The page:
Most of us know that whilst beers can be delicious and make us feel good in the short term, drinking too much can give us more than just a hangover.
Whilst the beer belly is not necessarily always connected to drinking ales, stouts or lagers regularly, it does have a part to play by providing large amounts of empty calories per pint.
Here is why empty calories can cause weight gain and what a low-calorie beer can do to help.
What Are Empty Calories?
Nearly all of the foods we eat contain nutrients, that is to say, they contain ingredients that our bodies break down and convert into compounds they can use to keep the body working properly.
These are vitamins, minerals, proteins, fibre and essential fatty acids, as well as a few other nutrients found in small amounts.
Often they will contain starches, sugars or fats as well, which are broken down and converted into energy stores, which are then themselves broken down when we exercise.
Empty calories are foods that we eat that provide no or very little nutritional value besides energy, which is not a problem in small amounts but can cause people to either gain weight, suffer the effects of malnutrition, or both.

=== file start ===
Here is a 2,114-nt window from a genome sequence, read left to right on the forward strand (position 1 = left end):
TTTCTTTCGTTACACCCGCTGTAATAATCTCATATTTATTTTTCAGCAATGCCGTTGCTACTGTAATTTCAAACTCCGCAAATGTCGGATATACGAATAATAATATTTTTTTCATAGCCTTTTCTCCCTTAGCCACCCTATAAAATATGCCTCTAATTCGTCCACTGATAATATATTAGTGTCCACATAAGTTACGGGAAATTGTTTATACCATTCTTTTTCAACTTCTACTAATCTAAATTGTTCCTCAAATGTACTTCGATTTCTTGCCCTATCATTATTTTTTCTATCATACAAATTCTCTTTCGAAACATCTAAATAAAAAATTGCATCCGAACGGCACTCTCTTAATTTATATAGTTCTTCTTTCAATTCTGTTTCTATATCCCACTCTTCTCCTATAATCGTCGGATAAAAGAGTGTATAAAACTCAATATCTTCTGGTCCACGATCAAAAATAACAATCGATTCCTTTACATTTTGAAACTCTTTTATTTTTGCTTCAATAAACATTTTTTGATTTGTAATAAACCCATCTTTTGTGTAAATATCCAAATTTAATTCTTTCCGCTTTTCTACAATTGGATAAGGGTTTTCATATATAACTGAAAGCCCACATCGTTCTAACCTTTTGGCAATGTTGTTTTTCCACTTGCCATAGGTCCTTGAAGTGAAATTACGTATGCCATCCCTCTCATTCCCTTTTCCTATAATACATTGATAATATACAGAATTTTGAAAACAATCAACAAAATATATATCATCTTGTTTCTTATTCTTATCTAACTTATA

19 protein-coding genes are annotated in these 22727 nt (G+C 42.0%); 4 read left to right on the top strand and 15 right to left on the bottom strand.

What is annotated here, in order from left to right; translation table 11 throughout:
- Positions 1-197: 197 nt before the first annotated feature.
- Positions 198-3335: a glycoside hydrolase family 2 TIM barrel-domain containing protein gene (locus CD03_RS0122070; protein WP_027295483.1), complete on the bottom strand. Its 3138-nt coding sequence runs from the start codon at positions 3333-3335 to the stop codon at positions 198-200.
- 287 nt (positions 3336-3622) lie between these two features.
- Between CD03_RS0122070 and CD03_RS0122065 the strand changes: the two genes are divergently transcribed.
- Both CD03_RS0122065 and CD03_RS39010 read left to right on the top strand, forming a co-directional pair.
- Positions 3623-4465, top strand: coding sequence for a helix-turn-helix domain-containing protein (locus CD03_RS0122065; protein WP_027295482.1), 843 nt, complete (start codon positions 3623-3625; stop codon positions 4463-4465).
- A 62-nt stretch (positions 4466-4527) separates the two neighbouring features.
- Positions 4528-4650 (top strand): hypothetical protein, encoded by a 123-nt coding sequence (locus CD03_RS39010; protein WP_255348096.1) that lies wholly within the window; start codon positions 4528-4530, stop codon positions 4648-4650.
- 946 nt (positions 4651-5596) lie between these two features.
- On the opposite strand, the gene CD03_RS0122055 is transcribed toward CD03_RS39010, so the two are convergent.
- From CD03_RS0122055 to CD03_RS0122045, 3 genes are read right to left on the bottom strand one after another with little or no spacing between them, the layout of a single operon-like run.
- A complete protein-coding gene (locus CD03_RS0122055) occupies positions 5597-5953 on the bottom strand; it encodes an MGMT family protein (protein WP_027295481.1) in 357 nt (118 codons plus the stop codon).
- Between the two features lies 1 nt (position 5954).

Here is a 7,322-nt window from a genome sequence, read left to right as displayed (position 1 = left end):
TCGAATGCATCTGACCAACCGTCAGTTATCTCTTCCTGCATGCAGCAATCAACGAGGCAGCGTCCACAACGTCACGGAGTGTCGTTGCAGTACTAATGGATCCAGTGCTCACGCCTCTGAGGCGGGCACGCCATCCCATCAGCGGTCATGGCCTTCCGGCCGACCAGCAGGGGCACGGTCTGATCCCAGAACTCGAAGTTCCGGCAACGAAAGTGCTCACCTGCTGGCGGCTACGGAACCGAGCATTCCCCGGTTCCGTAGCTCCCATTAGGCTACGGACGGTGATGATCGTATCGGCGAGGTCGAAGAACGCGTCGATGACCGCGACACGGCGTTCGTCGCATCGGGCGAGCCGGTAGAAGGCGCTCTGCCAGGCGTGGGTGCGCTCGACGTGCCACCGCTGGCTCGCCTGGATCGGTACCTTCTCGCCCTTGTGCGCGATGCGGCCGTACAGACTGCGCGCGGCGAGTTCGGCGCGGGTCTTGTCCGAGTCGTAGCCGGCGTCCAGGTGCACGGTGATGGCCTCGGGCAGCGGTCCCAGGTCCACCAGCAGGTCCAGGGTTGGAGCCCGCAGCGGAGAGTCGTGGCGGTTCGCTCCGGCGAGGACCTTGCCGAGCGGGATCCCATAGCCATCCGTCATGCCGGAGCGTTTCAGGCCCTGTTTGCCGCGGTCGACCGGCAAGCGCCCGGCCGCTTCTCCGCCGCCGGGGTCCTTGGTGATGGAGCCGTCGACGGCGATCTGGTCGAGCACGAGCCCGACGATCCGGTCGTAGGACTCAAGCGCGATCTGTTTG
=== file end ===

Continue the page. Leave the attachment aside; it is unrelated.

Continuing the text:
Examples of foods that contain empty calories include foods that are high in fat, cakes and drinks containing a large amount of sugar, and alcohol.
Why Does Beer Contain So Many Empty Calories?
All alcoholic drinks have a lot of calories, even including “healthier” options such as spirits, and the reason for that is due to how alcohol is made and how it works in the body.
Alcohols are made through the fermentation of starches and sugars, themselves a prime source of empty calories, on average around the same amount of calories per gram as pure fat.
Whilst in the past the gruel-esque beers of antiquity may have had more nutritional value, the more complex refining processes used to make modern beers have stripped out nearly all of the nutritional value besides some trace vitamins and minerals you can find elsewhere.
Finally, the cause of a beer belly is often related less to the number of calories in beer but how they are used. We break down and store nearly every other kind of nutrient we process in the body, but alcohol cannot be stored in the same way.
As a result, the body’s systems will prioritise processing and getting rid of alcohol as soon as possible, and whilst it is doing this it is not burning fat or absorbing nutrients.
Beer contains a lot of calories per pint, with the NHS claiming it has the same caloric content as a full-sized Mars Bar.
With that said, there are options and alternatives; low calorie and low alcohol beers will allow for that same taste and feel without the same level of weight gain, and for spirit drinkers switching to diet or zero-sugar mixers or fruit juices can help reduce the effects or at least provide some nutrition.